MYSTERY surrounds why it has taken six years to repair two historic clocks removed from a tube station during a refurbishment.
The distinctive timepieces were removed from Wanstead station in 2006 while work was carried out and never returned, despite a promises in a report of the work at the time.
The Wanstead Historical Society has been pushing Transport for London to return the clocks, believing they of significant historical interest.
But the group claim they have been told the clocks are in storage in Acton and have not been returned due to problems mounting them on the new station cladding.
And members have not been provided with a time-scale for their return.
Society member John Smith said: "The clocks are special to Wanstead. When you are going to repair or upgrade and ignore and not replace something of that importance it is almost criminal."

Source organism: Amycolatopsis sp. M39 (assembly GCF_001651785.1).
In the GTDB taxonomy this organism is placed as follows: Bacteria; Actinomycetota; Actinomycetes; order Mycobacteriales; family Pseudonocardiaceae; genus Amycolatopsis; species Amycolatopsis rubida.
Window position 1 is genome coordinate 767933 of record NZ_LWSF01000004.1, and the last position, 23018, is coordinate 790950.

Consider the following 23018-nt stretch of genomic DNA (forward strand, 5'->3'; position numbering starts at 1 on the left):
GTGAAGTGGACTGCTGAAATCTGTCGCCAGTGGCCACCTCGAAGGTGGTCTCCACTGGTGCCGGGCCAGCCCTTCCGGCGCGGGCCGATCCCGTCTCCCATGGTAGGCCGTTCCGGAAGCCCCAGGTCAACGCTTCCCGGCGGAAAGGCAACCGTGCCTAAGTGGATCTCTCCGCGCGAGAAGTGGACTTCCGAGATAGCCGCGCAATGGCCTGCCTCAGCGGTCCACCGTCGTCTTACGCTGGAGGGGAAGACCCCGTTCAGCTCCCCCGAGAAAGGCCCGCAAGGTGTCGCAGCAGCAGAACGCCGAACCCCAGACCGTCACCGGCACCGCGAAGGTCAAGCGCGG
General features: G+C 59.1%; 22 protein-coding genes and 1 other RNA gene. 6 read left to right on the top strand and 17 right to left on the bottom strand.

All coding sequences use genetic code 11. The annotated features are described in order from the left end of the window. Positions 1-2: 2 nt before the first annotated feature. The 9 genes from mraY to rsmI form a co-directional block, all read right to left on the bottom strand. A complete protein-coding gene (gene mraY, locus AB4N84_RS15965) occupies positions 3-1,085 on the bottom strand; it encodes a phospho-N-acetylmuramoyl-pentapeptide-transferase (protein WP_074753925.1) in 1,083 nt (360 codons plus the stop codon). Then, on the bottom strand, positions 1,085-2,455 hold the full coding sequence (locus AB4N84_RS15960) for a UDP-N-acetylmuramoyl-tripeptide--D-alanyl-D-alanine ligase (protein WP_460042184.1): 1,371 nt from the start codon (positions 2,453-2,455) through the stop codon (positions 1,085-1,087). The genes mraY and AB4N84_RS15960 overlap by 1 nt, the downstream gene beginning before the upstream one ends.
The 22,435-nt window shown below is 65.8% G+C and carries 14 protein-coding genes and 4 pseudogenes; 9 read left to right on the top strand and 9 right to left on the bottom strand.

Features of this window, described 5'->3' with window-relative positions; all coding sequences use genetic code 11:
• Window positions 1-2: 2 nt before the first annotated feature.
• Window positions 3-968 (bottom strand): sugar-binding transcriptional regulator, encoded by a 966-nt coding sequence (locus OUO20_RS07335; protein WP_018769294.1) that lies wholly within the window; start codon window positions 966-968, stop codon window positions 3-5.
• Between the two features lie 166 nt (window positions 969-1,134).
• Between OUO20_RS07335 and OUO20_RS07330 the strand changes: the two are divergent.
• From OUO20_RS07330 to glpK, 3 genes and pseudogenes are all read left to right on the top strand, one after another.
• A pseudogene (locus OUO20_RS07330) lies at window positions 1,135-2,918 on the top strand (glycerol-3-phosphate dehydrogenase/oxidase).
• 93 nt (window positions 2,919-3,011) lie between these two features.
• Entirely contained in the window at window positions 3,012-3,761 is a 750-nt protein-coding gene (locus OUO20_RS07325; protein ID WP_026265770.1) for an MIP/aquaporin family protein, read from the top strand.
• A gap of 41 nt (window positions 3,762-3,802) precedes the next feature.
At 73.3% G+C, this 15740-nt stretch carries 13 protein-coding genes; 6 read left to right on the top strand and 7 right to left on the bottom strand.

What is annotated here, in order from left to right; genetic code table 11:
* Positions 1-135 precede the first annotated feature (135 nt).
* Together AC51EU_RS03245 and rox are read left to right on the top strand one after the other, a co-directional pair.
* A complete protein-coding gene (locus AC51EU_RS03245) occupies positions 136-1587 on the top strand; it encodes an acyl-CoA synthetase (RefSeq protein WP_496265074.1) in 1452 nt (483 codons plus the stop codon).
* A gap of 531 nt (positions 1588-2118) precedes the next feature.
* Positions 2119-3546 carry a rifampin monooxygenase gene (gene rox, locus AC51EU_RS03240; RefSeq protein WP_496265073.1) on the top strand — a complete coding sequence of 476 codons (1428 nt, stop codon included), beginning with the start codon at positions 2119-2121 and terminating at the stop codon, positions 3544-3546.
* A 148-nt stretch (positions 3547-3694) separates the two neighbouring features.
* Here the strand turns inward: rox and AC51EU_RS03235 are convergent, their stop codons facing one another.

Denis Keeling, the society's vice-chairman, said: "It is ridiculous it has taken this long to sort the problem. We will keep it under review and make sure the clocks come back.
"We haven't got much 20th century architecture in Wanstead, so the station is a really important modern building, especially the huge window which looks out over Eastern Avenue.
"The station is a public building and we will get the clocks back."
The clocks made up part of the original features of the station when it opened in 1947 and was designed by one of the most famous architects of the 20th century, Charles Holden, who designed many tube stations.
A report outlining the station refurbishment, written in 2006, stated the clocks, which feature the underground motif instead of numbers at the hour positions, should be retained and restored in situ because of their historical importance.
TfL cannot confirm when the clocks will be returned to the station.